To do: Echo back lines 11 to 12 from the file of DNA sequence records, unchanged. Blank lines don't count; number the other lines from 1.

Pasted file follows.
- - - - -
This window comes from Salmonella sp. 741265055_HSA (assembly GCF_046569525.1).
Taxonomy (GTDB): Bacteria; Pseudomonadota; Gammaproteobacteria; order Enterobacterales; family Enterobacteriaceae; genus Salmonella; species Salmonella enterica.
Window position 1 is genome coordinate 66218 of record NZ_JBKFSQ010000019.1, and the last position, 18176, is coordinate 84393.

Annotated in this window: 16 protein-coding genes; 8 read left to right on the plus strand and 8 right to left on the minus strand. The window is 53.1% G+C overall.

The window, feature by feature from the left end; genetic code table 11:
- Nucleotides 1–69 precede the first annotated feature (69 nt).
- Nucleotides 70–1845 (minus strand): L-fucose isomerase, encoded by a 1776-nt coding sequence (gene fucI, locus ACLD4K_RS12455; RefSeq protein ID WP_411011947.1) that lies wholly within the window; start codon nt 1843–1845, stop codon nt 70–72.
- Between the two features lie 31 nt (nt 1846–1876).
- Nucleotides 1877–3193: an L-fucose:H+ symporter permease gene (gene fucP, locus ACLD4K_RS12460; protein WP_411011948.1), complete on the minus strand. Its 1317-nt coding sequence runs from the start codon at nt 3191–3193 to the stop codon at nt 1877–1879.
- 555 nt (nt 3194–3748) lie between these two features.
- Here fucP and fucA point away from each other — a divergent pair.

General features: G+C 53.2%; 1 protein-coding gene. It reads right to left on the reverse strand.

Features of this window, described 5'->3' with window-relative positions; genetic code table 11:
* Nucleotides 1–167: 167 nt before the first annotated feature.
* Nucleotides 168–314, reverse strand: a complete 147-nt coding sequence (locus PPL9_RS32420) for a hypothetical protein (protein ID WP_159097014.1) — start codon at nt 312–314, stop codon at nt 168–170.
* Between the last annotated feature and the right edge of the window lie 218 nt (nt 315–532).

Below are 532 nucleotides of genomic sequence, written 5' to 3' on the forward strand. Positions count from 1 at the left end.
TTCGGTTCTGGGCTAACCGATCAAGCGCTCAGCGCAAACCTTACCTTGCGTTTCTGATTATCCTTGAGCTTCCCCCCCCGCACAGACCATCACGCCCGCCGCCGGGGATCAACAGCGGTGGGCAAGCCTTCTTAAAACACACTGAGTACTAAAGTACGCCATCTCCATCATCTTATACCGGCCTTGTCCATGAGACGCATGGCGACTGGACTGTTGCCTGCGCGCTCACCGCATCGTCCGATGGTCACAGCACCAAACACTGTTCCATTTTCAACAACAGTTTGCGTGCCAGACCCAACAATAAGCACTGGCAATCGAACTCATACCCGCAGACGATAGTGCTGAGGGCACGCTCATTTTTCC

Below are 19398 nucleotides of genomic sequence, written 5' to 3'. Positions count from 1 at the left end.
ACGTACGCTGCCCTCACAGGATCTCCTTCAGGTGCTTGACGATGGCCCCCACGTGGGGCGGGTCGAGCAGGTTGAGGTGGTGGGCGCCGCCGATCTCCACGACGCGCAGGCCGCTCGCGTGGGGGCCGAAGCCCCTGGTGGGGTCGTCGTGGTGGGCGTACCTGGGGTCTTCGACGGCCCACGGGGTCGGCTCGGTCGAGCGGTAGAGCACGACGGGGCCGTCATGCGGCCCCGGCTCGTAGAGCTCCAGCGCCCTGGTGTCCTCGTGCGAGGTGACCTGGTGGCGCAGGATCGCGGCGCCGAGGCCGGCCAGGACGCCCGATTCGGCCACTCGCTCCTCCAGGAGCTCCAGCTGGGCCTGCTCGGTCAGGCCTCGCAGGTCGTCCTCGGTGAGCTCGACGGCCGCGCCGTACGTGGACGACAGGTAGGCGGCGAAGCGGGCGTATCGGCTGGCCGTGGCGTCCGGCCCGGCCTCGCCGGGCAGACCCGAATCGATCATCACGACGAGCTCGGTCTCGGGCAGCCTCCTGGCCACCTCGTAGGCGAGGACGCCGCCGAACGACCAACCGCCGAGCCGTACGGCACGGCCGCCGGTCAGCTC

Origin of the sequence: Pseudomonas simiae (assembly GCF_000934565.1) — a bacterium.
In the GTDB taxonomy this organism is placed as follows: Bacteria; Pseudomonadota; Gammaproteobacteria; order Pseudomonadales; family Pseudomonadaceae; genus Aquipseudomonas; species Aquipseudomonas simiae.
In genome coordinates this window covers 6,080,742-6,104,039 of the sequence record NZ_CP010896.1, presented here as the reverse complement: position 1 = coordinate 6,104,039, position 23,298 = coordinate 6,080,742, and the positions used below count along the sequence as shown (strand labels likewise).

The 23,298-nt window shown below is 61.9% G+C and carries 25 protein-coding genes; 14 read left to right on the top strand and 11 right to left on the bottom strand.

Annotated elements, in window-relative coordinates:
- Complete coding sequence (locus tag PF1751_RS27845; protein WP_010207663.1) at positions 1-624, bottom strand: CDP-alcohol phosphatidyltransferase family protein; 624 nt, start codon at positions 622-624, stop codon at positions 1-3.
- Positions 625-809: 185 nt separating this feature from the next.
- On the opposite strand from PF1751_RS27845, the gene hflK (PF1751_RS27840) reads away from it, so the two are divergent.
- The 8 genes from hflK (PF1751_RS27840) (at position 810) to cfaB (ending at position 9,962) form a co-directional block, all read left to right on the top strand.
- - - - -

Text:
- Here fucP and fucA point away from each other — a divergent pair.

General features: G+C 53.2%; 1 protein-coding gene. It reads right to left on the reverse strand.